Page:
Dr. PC reported that when he saw claimant on August 27, 1993, he determined that claimant had reached maximum medical improvement with an IR of eight percent; that he advised claimant he had nothing further to offer him "in spite of the fact that he developed low back pain when he went fishing;" that he was released from Dr. PC's care; and that he was dismissed "to return to work light duty first, for about a month then he can return to his normal activities. No medications were given at this time." Claimant testified that Dr. PC told him his problems were attributable to his weight but that his subsequent loss of 100 pounds did not bring relief.
(Dr. P), the designated doctor and an orthopedic surgeon, reported on January 5, 1994, that on August 31, 1991, claimant hurt his back moving a refrigerator, that claimant described continuing pain in his back and into his left lower extremity, and numbness in his left toe, that no new diagnostic studies have been accomplished since his surgery, and that Dr. P recommended further investigation with an MRI. Dr. P's impression was degenerative disc disease about the lumbar spine and postoperative disc excision and he assigned claimant an IR of 16%. Dr. P also stated: "The patient may return to work, though he needs to be cognizant as regards the vulnerability present about his lumbar spine as is expressed by the assessment of impairment detailed above." An MRI report of February 8, 1994, obtained by Dr. D showed chronic spondylosis at L4-5 and L5-S1 without evidence of an acute, focal disk herniation.
Claimant testified that he did not have therapy nor seek medical treatment after December 1993 until sometime in July 1994 when he experienced sharp pain stretching to hand a tool to someone and the next day went to Dr. D. Dr. D reported on July 27, 1994, that claimant "is totally unable to work even at a sedentary occupation for the indeterminate future" and added an addendum to the July 27th report stating that reaching for the tool "should not be considered a new injury." Dr. D reported on October 20, 1994, that claimant has severe limitation of lumbar range of motion, some muscular atrophy and nerve weakness in the left leg, and that he "continues unable to work." Claimant said he is not scheduled for additional surgery but that Dr. D would like him to have more therapy. He testified that the "needle sensation" pain in his back has never really gone away and is worse in the mornings, that he is not presently taking any pain medication, and that he cannot work.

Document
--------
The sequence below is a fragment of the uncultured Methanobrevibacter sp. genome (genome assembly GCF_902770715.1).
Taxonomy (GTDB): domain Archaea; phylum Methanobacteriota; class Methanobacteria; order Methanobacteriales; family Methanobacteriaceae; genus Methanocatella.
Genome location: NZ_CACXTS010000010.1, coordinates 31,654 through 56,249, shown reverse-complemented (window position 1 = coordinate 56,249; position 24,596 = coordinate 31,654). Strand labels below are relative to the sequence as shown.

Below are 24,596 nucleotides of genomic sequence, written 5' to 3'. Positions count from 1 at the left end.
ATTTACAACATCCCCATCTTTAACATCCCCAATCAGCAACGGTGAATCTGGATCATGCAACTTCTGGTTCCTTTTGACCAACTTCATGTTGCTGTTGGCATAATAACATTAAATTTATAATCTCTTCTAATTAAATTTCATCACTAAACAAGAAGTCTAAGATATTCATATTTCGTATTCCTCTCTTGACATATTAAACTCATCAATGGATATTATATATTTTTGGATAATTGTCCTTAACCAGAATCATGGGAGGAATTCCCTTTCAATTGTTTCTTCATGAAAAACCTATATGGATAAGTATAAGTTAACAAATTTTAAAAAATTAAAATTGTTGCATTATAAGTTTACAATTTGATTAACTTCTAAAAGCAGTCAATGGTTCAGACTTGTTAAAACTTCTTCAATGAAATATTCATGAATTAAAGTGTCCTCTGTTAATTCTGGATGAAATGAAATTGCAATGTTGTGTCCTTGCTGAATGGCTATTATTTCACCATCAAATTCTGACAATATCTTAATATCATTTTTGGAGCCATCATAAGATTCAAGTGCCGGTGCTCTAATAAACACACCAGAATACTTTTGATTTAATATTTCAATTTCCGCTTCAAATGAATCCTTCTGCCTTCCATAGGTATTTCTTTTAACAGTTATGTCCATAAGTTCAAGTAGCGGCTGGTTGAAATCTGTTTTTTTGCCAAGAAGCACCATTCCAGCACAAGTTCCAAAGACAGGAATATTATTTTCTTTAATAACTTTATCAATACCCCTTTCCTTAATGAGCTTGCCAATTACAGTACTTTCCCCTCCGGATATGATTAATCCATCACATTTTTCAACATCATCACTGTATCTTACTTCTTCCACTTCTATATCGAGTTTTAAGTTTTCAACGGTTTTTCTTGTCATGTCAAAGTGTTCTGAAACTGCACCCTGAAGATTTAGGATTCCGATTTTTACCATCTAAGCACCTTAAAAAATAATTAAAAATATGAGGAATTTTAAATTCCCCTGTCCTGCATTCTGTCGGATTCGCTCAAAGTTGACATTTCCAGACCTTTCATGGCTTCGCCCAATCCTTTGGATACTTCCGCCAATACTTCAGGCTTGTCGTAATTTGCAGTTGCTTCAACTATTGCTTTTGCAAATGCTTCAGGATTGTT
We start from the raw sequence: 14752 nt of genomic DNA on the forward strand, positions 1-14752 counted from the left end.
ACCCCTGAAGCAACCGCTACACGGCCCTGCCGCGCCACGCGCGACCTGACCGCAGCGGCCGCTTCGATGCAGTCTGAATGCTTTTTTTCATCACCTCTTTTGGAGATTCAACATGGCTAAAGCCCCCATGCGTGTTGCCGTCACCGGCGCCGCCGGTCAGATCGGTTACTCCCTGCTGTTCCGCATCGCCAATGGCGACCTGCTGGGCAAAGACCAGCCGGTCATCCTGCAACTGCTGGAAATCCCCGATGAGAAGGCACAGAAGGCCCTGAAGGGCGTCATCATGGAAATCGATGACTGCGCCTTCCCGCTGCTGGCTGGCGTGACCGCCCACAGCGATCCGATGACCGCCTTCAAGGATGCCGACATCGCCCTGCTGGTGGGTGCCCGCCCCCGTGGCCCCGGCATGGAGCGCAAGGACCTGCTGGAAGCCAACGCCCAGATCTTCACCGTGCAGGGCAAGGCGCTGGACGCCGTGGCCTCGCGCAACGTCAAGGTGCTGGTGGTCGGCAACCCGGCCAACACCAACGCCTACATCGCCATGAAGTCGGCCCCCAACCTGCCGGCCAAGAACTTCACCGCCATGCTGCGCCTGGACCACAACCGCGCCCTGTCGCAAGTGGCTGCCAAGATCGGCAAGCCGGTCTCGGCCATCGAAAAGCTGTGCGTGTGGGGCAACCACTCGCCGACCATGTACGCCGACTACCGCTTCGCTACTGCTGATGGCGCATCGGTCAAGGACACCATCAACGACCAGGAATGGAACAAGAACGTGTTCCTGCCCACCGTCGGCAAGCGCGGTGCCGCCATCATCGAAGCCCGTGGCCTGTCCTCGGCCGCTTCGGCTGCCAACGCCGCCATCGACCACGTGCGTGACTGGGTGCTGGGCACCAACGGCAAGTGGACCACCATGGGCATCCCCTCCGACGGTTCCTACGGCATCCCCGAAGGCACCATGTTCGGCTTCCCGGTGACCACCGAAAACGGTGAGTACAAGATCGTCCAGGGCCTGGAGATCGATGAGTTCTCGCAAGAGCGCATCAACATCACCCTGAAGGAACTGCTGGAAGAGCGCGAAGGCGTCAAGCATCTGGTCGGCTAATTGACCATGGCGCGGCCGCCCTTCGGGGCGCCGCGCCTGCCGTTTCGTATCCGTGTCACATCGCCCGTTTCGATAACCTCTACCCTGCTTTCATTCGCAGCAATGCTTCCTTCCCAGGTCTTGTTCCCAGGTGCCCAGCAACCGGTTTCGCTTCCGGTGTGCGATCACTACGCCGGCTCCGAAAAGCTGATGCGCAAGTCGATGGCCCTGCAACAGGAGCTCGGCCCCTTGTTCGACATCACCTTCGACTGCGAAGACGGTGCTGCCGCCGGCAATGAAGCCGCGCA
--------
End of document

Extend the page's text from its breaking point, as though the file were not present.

The hearing officer's findings contain references to Dr. PC's having released claimant to light duty on August 27, 1993, and to a resumption of his normal activities a month later, and to Dr. P's opinion reported in January 1994 that claimant could return to light duty. The findings contain no references to Dr. D's July and October 1994 statements that claimant is unable to work. The hearing officer found that claimant did not during the qualifying period attempt in good faith to obtain employment commensurate with his ability to work. This issue presented the hearing officer with a question of fact to resolve and the hearing officer is the sole judge of the materiality, relevance, weight and credibility of the evidence.
It was apparently claimant's theory that he was excused from making a good faith effort to obtain employment because of Dr. D's opinion that he could not work at all. In Texas Workers' Compensation Commission Appeal No. 94793, decided August 2, 1994, the Appeals Panel stated that "cases concerning whether an employee must have made any attempt to seek employment to qualify for SIBS tend to be very fact specific." The Appeals Panel has stated that if an employee is shown to have no ability to work at all, then "seeking employment commensurate with this inability to work would be not to seek work at all." Texas Workers' Compensation Commission Appeal No. 931147, decided February 3, 1994. In that case the hearing officer found the employee was entitled to SIBS for the first compensable quarter despite the fact she had not sought employment, because she had not returned to work pursuant to her doctor's recommendation. The Appeals Panel also pointed out that whether the claimant was totally or only partially limited in the ability to work was a factual determination for the hearing officer.